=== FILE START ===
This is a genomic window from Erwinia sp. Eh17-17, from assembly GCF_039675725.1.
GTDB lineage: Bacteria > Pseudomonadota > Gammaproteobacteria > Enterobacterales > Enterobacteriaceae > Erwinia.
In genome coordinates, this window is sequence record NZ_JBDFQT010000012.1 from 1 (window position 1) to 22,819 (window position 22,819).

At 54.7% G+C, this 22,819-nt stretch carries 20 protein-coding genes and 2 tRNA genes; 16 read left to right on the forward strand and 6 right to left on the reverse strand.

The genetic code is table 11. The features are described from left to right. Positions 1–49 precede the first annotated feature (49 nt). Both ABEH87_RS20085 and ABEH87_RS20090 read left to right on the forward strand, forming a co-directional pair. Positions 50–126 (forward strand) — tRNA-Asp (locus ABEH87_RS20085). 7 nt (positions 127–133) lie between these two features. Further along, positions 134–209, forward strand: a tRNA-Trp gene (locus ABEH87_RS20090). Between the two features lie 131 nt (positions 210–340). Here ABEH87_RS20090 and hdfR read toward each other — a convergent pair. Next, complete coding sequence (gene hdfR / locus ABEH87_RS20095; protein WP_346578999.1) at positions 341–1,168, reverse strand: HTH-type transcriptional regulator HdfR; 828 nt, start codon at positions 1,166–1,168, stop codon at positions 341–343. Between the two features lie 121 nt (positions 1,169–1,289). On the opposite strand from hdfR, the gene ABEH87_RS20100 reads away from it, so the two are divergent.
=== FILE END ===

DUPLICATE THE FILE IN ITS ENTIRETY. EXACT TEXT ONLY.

This is a genomic window from Erwinia sp. Eh17-17, from assembly GCF_039675725.1.
GTDB lineage: Bacteria > Pseudomonadota > Gammaproteobacteria > Enterobacterales > Enterobacteriaceae > Erwinia.
In genome coordinates, this window is sequence record NZ_JBDFQT010000012.1 from 1 (window position 1) to 22,819 (window position 22,819).

At 54.7% G+C, this 22,819-nt stretch carries 20 protein-coding genes and 2 tRNA genes; 16 read left to right on the forward strand and 6 right to left on the reverse strand.

The genetic code is table 11. The features are described from left to right. Positions 1–49 precede the first annotated feature (49 nt). Both ABEH87_RS20085 and ABEH87_RS20090 read left to right on the forward strand, forming a co-directional pair. Positions 50–126 (forward strand) — tRNA-Asp (locus ABEH87_RS20085). 7 nt (positions 127–133) lie between these two features. Further along, positions 134–209, forward strand: a tRNA-Trp gene (locus ABEH87_RS20090). Between the two features lie 131 nt (positions 210–340). Here ABEH87_RS20090 and hdfR read toward each other — a convergent pair. Next, complete coding sequence (gene hdfR / locus ABEH87_RS20095; protein WP_346578999.1) at positions 341–1,168, reverse strand: HTH-type transcriptional regulator HdfR; 828 nt, start codon at positions 1,166–1,168, stop codon at positions 341–343. Between the two features lie 121 nt (positions 1,169–1,289). On the opposite strand from hdfR, the gene ABEH87_RS20100 reads away from it, so the two are divergent.